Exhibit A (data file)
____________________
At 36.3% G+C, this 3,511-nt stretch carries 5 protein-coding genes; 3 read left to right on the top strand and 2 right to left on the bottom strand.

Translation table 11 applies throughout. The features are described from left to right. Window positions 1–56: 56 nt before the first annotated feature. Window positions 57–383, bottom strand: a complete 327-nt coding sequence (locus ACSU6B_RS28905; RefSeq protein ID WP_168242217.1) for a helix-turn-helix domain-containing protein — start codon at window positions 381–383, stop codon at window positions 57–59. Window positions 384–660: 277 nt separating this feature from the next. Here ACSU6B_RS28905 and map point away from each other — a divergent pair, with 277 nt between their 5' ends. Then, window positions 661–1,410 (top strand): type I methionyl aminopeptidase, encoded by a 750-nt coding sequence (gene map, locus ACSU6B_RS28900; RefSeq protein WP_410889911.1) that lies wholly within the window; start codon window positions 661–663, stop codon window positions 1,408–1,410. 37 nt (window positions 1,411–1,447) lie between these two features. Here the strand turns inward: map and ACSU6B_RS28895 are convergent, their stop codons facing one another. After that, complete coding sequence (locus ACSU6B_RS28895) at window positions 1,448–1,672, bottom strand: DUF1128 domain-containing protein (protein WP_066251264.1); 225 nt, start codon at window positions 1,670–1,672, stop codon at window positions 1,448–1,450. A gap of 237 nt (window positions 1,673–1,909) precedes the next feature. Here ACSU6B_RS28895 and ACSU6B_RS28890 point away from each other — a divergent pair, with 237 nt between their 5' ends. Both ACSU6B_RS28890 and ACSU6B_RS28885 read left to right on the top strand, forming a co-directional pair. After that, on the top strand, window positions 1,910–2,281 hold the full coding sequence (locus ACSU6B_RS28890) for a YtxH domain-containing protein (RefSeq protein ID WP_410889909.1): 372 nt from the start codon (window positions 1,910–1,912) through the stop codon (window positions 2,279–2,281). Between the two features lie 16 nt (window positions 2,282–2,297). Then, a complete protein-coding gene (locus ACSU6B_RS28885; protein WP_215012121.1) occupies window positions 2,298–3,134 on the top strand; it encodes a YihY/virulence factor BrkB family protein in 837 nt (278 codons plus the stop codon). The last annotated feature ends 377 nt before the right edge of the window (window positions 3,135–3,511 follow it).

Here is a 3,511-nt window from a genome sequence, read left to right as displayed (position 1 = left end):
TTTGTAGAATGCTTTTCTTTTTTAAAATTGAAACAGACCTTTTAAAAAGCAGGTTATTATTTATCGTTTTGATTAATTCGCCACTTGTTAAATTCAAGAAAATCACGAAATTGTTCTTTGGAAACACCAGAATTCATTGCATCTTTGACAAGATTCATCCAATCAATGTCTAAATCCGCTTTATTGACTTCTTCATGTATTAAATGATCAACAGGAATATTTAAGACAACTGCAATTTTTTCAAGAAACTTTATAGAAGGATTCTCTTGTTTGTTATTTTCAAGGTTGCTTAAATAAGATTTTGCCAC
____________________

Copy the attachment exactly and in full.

At 36.3% G+C, this 3,511-nt stretch carries 5 protein-coding genes; 3 read left to right on the top strand and 2 right to left on the bottom strand.

Translation table 11 applies throughout. The features are described from left to right. Window positions 1–56: 56 nt before the first annotated feature. Window positions 57–383, bottom strand: a complete 327-nt coding sequence (locus ACSU6B_RS28905; RefSeq protein ID WP_168242217.1) for a helix-turn-helix domain-containing protein — start codon at window positions 381–383, stop codon at window positions 57–59. Window positions 384–660: 277 nt separating this feature from the next. Here ACSU6B_RS28905 and map point away from each other — a divergent pair, with 277 nt between their 5' ends. Then, window positions 661–1,410 (top strand): type I methionyl aminopeptidase, encoded by a 750-nt coding sequence (gene map, locus ACSU6B_RS28900; RefSeq protein WP_410889911.1) that lies wholly within the window; start codon window positions 661–663, stop codon window positions 1,408–1,410. 37 nt (window positions 1,411–1,447) lie between these two features. Here the strand turns inward: map and ACSU6B_RS28895 are convergent, their stop codons facing one another. After that, complete coding sequence (locus ACSU6B_RS28895) at window positions 1,448–1,672, bottom strand: DUF1128 domain-containing protein (protein WP_066251264.1); 225 nt, start codon at window positions 1,670–1,672, stop codon at window positions 1,448–1,450. A gap of 237 nt (window positions 1,673–1,909) precedes the next feature. Here ACSU6B_RS28895 and ACSU6B_RS28890 point away from each other — a divergent pair, with 237 nt between their 5' ends. Both ACSU6B_RS28890 and ACSU6B_RS28885 read left to right on the top strand, forming a co-directional pair. After that, on the top strand, window positions 1,910–2,281 hold the full coding sequence (locus ACSU6B_RS28890) for a YtxH domain-containing protein (RefSeq protein ID WP_410889909.1): 372 nt from the start codon (window positions 1,910–1,912) through the stop codon (window positions 2,279–2,281). Between the two features lie 16 nt (window positions 2,282–2,297). Then, a complete protein-coding gene (locus ACSU6B_RS28885; protein WP_215012121.1) occupies window positions 2,298–3,134 on the top strand; it encodes a YihY/virulence factor BrkB family protein in 837 nt (278 codons plus the stop codon). The last annotated feature ends 377 nt before the right edge of the window (window positions 3,135–3,511 follow it).

Here is a 3,511-nt window from a genome sequence, read left to right as displayed (position 1 = left end):
TTTGTAGAATGCTTTTCTTTTTTAAAATTGAAACAGACCTTTTAAAAAGCAGGTTATTATTTATCGTTTTGATTAATTCGCCACTTGTTAAATTCAAGAAAATCACGAAATTGTTCTTTGGAAACACCAGAATTCATTGCATCTTTGACAAGATTCATCCAATCAATGTCTAAATCCGCTTTATTGACTTCTTCATGTATTAAATGATCAACAGGAATATTTAAGACAACTGCAATTTTTTCAAGAAACTTTATAGAAGGATTCTCTTGTTTGTTATTTTCAAGGTTGCTTAAATAAGATTTTGCCAC